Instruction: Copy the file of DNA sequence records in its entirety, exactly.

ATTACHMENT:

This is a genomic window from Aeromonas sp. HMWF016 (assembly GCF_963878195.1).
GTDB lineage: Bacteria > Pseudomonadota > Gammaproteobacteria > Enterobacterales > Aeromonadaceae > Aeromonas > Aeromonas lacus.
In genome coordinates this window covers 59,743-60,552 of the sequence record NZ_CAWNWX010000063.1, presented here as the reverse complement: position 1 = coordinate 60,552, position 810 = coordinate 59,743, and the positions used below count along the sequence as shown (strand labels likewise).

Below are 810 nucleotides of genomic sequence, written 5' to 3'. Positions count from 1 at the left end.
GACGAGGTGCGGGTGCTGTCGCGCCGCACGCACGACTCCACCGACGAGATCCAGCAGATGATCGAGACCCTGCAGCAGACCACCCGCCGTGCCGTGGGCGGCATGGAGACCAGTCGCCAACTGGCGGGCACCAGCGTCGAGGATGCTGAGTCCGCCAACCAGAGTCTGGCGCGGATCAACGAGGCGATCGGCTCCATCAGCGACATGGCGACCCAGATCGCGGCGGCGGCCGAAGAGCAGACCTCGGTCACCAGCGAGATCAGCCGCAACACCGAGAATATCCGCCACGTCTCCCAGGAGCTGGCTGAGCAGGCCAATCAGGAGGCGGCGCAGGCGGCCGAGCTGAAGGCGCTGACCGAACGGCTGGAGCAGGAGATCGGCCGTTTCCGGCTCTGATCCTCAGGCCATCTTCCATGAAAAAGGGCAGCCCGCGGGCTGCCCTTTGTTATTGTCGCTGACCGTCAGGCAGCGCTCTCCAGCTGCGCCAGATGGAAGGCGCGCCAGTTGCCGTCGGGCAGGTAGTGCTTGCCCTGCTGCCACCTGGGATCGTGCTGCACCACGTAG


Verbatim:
This is a genomic window from Aeromonas sp. HMWF016 (assembly GCF_963878195.1).
GTDB lineage: Bacteria > Pseudomonadota > Gammaproteobacteria > Enterobacterales > Aeromonadaceae > Aeromonas > Aeromonas lacus.
In genome coordinates this window covers 59,743-60,552 of the sequence record NZ_CAWNWX010000063.1, presented here as the reverse complement: position 1 = coordinate 60,552, position 810 = coordinate 59,743, and the positions used below count along the sequence as shown (strand labels likewise).

Below are 810 nucleotides of genomic sequence, written 5' to 3'. Positions count from 1 at the left end.
GACGAGGTGCGGGTGCTGTCGCGCCGCACGCACGACTCCACCGACGAGATCCAGCAGATGATCGAGACCCTGCAGCAGACCACCCGCCGTGCCGTGGGCGGCATGGAGACCAGTCGCCAACTGGCGGGCACCAGCGTCGAGGATGCTGAGTCCGCCAACCAGAGTCTGGCGCGGATCAACGAGGCGATCGGCTCCATCAGCGACATGGCGACCCAGATCGCGGCGGCGGCCGAAGAGCAGACCTCGGTCACCAGCGAGATCAGCCGCAACACCGAGAATATCCGCCACGTCTCCCAGGAGCTGGCTGAGCAGGCCAATCAGGAGGCGGCGCAGGCGGCCGAGCTGAAGGCGCTGACCGAACGGCTGGAGCAGGAGATCGGCCGTTTCCGGCTCTGATCCTCAGGCCATCTTCCATGAAAAAGGGCAGCCCGCGGGCTGCCCTTTGTTATTGTCGCTGACCGTCAGGCAGCGCTCTCCAGCTGCGCCAGATGGAAGGCGCGCCAGTTGCCGTCGGGCAGGTAGTGCTTGCCCTGCTGCCACCTGGGATCGTGCTGCACCACGTAG